Writer: Greg Rucka
Artist: Greg Scott
Publisher: D.C. Comics
As the secondary detectives on the accountant murder case decide to invest their energies in the case, we see one of the detectives in this duo has a secret that has him wanting to take a closer look at the case. However while he's busy chasing this element of the case, we see his partner is busy solving the case as she's able to put together a pretty complete picture simply by looking at one of the victim's desks, though it certainly helps matters that the killer isn't exactly calm and collected when they pay him a visit.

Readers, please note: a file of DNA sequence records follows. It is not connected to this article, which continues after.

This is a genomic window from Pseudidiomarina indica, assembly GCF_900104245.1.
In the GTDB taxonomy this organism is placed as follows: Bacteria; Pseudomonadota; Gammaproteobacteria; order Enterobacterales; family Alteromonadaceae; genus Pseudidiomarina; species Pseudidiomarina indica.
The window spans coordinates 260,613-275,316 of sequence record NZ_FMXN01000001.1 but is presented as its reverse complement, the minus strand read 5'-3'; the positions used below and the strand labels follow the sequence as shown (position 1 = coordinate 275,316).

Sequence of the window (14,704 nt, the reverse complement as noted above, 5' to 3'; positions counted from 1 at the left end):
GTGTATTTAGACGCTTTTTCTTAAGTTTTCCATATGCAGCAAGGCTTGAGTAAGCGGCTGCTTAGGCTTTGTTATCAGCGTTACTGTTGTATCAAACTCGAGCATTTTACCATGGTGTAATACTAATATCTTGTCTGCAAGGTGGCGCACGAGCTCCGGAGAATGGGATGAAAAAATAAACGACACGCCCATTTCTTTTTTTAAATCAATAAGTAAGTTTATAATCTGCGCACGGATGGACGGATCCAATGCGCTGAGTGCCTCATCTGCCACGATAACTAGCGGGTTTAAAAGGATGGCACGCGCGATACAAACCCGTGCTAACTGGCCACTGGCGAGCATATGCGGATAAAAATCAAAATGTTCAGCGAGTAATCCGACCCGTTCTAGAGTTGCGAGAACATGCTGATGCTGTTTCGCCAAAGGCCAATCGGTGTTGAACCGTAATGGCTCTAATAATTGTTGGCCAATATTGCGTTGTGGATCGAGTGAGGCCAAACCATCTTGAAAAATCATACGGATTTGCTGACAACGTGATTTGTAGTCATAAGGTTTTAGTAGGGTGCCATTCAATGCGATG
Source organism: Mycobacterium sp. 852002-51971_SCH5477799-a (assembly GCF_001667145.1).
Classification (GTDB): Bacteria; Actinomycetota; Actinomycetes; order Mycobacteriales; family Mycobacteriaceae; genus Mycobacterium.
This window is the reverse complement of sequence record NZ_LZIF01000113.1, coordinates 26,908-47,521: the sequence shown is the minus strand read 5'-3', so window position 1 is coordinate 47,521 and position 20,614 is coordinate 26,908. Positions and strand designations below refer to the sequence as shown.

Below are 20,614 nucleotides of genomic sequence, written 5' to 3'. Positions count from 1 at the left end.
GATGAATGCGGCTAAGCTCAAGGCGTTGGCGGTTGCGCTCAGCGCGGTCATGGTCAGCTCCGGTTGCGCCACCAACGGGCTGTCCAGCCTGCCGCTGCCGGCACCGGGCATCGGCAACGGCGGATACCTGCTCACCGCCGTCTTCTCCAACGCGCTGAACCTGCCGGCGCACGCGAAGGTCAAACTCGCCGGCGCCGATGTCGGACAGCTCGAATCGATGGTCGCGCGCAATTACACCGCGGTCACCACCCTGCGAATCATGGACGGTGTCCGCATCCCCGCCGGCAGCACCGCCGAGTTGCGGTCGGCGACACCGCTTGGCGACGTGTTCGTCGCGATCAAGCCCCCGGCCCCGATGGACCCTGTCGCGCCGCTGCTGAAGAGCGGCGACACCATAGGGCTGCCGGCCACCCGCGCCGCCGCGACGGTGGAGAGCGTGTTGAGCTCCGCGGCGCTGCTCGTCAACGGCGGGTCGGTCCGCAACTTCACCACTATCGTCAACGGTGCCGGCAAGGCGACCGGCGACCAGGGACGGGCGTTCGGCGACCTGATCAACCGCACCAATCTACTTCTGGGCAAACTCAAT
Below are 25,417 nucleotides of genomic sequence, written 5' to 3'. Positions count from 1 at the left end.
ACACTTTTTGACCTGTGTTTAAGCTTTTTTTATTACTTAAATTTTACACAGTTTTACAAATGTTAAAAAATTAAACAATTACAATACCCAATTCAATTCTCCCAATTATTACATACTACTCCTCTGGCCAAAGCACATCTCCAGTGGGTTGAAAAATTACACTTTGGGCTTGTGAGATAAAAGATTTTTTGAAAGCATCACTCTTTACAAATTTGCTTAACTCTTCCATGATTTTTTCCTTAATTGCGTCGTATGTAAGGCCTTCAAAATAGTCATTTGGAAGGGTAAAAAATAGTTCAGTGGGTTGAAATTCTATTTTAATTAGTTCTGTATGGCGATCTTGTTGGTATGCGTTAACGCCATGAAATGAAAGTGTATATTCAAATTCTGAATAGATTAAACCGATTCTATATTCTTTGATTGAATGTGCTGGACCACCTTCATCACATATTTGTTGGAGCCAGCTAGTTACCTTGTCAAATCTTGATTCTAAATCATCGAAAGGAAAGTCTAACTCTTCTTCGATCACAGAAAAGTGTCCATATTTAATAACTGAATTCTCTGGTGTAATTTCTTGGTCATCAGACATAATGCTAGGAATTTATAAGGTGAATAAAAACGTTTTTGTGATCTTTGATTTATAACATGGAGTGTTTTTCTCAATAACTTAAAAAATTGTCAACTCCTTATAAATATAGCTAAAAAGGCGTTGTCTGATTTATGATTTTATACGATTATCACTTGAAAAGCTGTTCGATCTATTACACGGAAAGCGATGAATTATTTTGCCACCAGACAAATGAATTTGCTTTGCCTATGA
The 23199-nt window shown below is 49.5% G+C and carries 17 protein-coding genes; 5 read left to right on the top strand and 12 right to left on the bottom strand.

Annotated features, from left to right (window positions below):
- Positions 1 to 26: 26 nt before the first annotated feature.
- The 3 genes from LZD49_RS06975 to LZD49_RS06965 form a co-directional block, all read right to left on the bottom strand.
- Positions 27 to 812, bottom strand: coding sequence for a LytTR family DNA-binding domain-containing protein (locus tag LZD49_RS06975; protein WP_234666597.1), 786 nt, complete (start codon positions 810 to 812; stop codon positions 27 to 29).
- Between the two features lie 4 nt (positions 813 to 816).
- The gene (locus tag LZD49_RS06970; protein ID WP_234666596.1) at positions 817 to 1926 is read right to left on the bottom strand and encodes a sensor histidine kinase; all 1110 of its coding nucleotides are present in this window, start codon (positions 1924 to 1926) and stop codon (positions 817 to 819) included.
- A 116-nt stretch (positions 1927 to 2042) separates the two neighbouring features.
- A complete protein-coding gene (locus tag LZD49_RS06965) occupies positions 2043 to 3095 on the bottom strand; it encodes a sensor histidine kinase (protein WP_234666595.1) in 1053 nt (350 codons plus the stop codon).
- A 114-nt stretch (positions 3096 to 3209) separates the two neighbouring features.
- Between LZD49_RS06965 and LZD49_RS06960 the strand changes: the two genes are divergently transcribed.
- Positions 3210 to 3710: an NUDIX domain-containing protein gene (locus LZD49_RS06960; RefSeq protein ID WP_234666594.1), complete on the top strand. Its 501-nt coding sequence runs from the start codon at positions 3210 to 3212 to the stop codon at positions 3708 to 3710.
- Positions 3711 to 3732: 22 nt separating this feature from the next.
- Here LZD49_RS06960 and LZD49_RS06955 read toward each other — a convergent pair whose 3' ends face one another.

I did like the idea that the book was able to include a guest-appearance by one of Gotham's costumed crime-fighters, but that this hero doesn't rush in to solve the case when the book arrives at its climax. In fact while the solution to the mystery is a bit underwhelming I will give the book credit for a smart bit of misdirection as for most of the issue the book looks to be heading down one path before it pulls back and offers up a decidedly less complex solution to the murder mystery. I also have to give the book credit for offering up yet another engaging player into this book's ever expanding cast, as Detective Del Arrazio come complete with a questionable past thanks to a family connection to a prominent crime family, that he's actively kept hidden. This also serves to give him a nice link to this issue's guest-hero, as she shares a similar back-story, and presumably the same desire to distance herself from her family ties. As for his partner, the issue doesn't spend much time on her, though she does look to be a pretty solid investigator, as she's able to zero in on the solution to the mystery in pretty short order. The character does earn a strike against her thanks to the cliché revelation that she lives on a house boat, which every other detective in films seems to call home. I do like the way that this issue manages to neatly line up the clues though, as there's a great quiet moment where Detective Bartlett looks over various items at the desk of one of the victims, and she's able to form a solid little picture of this woman's life, as are the readers.